In Paris, detective Claude Chavasse is hired to follow a wife suspected of infidelity with the notorious American libertine Frank Flannagan. When the husband learns that his suspicions are accurate, he tells Claude of his plan to kill Flannagan. Claude's daughter Ariane overhears the threat and warns Frank of the coming trouble. She then plays the part of a worldly socialite with a list of conquests as long as Flannagan's. The bemused ladies' man returns to America the next day and Ariane, completely in love, follows his romantic escapades in the news. She sees him again in Paris the following year, and resumes her worldly guise, telling tales of former lovers when they meet at his hotel in the afternoon. Frank, amazed by the mystery girl and surprised to find himself jealous of her past, hires Claude to uncover more information about her. When the detective realizes what has happened, he asks Frank not to break his daughter's heart. Written by
Cary Grant was originally offered Gary Cooper's part but turned it down because of the age difference between himself and Audrey Hepburn. Nevertheless, 6 years later Grant and Hepburn played love interests in "Charade" (1963). See more »
While in a fit of outrage Monsieur X rips off the 'Do Not Disturb' sign off of the door knob. Leaving the suite he stoops and picks up the now complete sign and places it upon the door knob. See more »
This is the city - Paris, France. It is just like any other big city - London, New York, Tokyo - except for two little things. In Paris, people eat better. And in Paris, people make love - well, perhaps not better, but certainly more often. They do it any time, any place. On the left bank, on the right bank, and in between! They do it by day, and they do it by night. The butcher, the baker, and the friendly undertaker. They do it in motion, they do it sitting absolutely ...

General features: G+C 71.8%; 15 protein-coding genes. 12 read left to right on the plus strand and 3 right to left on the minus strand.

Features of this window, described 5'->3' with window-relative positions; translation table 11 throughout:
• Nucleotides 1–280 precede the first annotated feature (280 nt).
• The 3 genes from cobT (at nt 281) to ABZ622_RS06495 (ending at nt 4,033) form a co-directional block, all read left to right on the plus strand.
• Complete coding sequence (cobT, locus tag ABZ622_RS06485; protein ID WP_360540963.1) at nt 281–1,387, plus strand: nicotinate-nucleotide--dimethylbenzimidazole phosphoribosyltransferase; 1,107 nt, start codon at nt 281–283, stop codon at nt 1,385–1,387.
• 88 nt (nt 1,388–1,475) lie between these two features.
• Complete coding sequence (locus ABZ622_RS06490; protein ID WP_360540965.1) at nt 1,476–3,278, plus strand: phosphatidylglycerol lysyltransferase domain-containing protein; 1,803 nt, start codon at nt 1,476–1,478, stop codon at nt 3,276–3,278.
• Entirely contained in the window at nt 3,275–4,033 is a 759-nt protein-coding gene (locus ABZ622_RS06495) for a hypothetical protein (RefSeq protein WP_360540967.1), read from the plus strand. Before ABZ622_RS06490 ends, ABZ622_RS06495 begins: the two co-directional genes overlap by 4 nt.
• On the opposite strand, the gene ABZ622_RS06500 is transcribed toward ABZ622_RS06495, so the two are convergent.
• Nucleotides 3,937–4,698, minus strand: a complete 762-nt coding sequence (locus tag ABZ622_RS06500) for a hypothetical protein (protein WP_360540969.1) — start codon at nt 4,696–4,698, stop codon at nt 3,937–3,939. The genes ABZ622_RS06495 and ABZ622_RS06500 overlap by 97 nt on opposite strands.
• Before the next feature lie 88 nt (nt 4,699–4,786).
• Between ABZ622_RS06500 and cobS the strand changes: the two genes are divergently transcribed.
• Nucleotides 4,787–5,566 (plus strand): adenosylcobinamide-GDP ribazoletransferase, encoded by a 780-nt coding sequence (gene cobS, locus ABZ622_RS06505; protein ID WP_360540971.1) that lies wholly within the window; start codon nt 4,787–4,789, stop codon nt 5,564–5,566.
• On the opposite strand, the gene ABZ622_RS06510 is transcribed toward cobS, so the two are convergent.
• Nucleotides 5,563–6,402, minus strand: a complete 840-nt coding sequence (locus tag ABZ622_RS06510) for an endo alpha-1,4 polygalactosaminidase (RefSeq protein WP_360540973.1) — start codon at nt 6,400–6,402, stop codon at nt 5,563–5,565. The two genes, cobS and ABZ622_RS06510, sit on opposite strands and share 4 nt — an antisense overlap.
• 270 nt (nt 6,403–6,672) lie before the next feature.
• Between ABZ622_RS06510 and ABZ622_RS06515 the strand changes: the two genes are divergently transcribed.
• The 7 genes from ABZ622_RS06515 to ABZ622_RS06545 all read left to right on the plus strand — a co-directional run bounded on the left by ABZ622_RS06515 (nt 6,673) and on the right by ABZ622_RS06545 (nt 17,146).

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Charming, beautiful love story, well done despite seemingly improbable casting.
This charming romance restores ones belief that the improbable, no matter how unlikely, has, to paraphrase Conan Doyle, the ring of a singular truth and beauty. The author and director clearly knew a lot about love. I guess my admiration for this film proves that after 30 years in a single blissful relationship, I am still an unabashed romantic. This film is what it's all about. I feel sorry for those art-film historians who fail to be overwhelmed by the depth and charm of this piece and would rather pick it apart with their overly dissecting, maddeningly analytic tweezers, missing the point entirely. Their lives must be rather cold and empty.
This film works. Wilder's genius pulls it off. How many among us know of numerous life-long loves where the age difference between the lovers would appear prohibitive but proves to be only a minor obstacle to a lasting relationship. In my experience life imitates art. In this work it is the very difference in their ages and the differing circumstances of their lives that attract Gary Cooper and Audrey Hepburn's characters. It is the differences that are extra-normal that make this story so believable. He is attracted to her utterly captivating refined insouciance and she to his masculine-straight forward worldly charm. He is the best of the fantasies she has constructed from her father's (Maurice Chevalier's) detective business files, and she is precisely the down home girl with her wits about her who knows his world and his past and loves him anyway.
Why is it the desire of all those incapable of suspending disbelief even a smidgen to turn every work of art into a highly predictable, formulaic mouthful of insipid pre-stamped pabulum. How shallow. Or perhaps I am not only overly romantic but additionally overly democratic. I am proud to see that at least the positive vote count for this film, that is the large number of 9 and 10 votes, more accurately reflects the quality of this timeless vignette, than do the rather sour comments that I have just read. If you have half a heart you will laugh and cry and truly love this film!
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